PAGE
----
This newly-built church in the eastern Jackson Township in Ohio is remarkably high-concept. Indeed, the Church of St. Aloysius is full of ideas: clearly informed by contemporary architecture, it also uses a number of theological references as influence for its unusual design.
Built in 2009, the design’s central theme relates to the notion of “re-pitching the tent”, an idea introduced by theologian Richard Giles in his 1999 book of the same name. In the book, Giles argued that the church needed to be more firmly rooted in the community.
Drawing on the historic role that churches played in a variety of community-building activities, he emphasised the need for modern churches to reorder themselves in order to facilitate activities besides conventional worship.
The design of the building quite literally evokes Giles’ ideas in its mimicking of the form of a fabric tent, based around the shape of a hyperbolic paraboloid. But it is also captured in the building’s circulation, featuring a seamless transition from the car park outdoors to the building’s centre, and one which is more than worthy of the best mid-century modern architecture; and likewise in the priority the design has placed on multi-purposes, namely, a school that was expanded as part of the project.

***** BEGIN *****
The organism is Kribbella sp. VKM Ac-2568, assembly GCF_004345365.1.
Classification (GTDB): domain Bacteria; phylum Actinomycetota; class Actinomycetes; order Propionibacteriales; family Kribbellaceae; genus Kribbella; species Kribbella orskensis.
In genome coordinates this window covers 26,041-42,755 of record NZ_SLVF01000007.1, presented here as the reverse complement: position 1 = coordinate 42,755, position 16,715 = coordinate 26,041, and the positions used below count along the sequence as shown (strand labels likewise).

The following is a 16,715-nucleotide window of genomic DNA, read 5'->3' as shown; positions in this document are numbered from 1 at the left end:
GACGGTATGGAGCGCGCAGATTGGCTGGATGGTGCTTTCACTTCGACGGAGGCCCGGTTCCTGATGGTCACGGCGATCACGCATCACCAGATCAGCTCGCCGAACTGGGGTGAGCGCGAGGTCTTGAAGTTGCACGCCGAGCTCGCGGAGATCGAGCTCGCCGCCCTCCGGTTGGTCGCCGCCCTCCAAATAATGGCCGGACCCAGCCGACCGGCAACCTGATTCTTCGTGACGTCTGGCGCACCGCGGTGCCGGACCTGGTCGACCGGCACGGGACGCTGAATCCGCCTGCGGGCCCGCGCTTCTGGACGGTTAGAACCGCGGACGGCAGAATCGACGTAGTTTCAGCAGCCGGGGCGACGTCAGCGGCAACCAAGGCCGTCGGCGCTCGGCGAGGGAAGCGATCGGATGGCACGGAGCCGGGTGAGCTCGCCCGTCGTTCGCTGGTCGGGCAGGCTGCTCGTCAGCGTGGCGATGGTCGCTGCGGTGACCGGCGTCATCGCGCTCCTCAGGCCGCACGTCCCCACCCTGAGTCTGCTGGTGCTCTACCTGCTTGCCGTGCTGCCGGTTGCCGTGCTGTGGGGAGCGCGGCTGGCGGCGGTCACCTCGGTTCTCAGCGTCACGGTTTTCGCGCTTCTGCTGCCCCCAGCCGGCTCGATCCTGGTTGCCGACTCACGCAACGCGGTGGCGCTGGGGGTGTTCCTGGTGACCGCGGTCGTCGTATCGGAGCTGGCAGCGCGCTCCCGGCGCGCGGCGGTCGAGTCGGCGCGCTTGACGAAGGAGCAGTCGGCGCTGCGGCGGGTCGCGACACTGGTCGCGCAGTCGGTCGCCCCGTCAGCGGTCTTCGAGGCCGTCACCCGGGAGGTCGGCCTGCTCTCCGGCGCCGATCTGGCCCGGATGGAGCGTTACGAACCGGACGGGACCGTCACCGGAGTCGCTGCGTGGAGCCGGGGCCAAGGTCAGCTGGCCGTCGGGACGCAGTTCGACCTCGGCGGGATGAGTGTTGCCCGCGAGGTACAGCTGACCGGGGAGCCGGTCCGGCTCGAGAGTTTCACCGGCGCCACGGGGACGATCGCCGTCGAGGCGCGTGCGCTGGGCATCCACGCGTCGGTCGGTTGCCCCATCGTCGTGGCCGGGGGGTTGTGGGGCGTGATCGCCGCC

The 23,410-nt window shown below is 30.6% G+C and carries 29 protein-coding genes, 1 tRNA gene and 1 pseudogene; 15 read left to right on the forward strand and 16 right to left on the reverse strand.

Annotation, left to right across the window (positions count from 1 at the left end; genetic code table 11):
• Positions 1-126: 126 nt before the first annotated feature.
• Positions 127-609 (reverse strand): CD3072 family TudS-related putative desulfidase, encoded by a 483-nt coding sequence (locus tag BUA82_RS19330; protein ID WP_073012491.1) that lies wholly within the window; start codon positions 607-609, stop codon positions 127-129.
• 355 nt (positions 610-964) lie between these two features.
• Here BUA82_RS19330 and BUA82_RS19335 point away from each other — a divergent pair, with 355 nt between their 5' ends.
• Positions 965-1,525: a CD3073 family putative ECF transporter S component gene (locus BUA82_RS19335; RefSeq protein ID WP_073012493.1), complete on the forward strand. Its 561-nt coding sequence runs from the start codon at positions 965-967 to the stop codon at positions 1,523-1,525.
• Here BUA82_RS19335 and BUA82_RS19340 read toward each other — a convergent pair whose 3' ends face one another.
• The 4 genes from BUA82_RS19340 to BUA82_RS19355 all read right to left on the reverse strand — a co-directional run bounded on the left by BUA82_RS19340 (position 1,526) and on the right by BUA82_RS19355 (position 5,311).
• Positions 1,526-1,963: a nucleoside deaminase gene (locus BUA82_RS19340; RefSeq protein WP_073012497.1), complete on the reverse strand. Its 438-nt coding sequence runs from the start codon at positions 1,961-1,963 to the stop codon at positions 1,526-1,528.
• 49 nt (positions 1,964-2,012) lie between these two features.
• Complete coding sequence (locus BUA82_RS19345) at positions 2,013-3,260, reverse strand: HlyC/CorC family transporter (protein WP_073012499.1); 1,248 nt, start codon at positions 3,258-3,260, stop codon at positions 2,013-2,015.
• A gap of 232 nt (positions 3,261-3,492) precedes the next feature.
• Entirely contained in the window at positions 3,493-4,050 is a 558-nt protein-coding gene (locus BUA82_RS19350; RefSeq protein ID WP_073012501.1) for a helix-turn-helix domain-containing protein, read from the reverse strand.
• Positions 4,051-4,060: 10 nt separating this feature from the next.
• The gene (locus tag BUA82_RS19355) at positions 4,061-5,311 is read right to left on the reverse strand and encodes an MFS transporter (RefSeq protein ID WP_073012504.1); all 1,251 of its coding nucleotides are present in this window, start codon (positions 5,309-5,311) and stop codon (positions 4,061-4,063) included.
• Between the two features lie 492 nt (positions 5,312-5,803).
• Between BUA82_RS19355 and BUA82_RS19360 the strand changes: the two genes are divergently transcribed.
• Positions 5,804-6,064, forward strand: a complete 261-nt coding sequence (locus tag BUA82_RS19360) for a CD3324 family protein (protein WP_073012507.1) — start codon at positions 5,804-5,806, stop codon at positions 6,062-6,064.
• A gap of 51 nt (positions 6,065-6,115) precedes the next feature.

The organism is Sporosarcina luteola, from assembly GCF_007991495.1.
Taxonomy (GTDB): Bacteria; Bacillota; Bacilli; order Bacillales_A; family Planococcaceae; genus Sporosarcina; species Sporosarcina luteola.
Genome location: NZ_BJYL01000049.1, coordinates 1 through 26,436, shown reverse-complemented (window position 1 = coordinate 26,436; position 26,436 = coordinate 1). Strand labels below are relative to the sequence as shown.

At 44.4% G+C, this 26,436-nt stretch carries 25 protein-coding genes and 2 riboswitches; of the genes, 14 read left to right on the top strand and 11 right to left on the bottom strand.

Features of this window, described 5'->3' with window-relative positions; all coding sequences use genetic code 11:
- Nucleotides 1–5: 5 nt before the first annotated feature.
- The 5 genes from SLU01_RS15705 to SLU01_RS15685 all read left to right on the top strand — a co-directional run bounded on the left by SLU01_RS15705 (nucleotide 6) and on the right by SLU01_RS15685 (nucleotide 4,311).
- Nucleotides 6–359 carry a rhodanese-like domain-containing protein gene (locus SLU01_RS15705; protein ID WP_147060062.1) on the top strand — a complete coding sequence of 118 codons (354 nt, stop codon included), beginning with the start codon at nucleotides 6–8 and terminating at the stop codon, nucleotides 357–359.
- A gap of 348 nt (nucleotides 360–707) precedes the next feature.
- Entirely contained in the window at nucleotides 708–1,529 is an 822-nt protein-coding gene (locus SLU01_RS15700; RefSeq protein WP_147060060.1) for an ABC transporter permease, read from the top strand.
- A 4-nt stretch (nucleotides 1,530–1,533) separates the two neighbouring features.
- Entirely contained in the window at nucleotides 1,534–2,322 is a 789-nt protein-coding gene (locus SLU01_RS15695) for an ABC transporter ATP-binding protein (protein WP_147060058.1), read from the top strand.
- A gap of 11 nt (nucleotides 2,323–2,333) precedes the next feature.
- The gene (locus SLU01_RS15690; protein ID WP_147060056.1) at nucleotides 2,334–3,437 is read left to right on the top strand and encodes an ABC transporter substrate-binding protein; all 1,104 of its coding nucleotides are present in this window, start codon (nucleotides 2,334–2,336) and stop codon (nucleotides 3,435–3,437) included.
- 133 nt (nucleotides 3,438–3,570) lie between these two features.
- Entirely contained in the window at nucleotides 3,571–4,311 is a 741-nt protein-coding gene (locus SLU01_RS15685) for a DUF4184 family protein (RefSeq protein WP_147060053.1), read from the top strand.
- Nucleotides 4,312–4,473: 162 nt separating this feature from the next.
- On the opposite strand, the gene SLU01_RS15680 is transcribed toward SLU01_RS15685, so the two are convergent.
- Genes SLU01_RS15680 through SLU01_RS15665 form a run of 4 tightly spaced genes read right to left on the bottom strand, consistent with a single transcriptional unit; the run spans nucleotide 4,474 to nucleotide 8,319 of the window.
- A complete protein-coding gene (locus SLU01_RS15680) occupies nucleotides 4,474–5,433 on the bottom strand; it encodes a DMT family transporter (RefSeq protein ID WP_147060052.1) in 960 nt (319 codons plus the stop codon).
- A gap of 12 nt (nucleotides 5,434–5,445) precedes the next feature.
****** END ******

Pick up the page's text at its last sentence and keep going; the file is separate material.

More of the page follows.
Besides being absolutely gorgeous to look at, the building’s remarkable roof also serves to subtly encourage visitors to feel welcome and at ease in the space. In this vein, Reverend Scott Shaffer of St. Aloysius, the person responsible for building the new church, described feeling “as if the roof is coming down, embracing you, and focusing your attention on the altar.”
Moving on from the building’s form, there is also a clear sustainable element to the design. This is mainly demonstrated by the fact that many of the materials used in the design were prefabricated and then quickly assembled on-site, adecision which drastically minimises on-site waste.
Considering all this, you might be surprised to find that the church was not met with instant praise. Shortly after it was built, the church attracted a number of nicknames, including “the flying wimple,” “the flying nun,” and “spaceship”. To be fair, it is indeed somewhat reminiscent of a winged nun’s habit.
But upon hearing of the design’s firm foundation in modern church practices, it has come to be seen as a vital and greatly appreciated pillar of the Jackson community.
Photos by Alan Schindler, Pixelcraft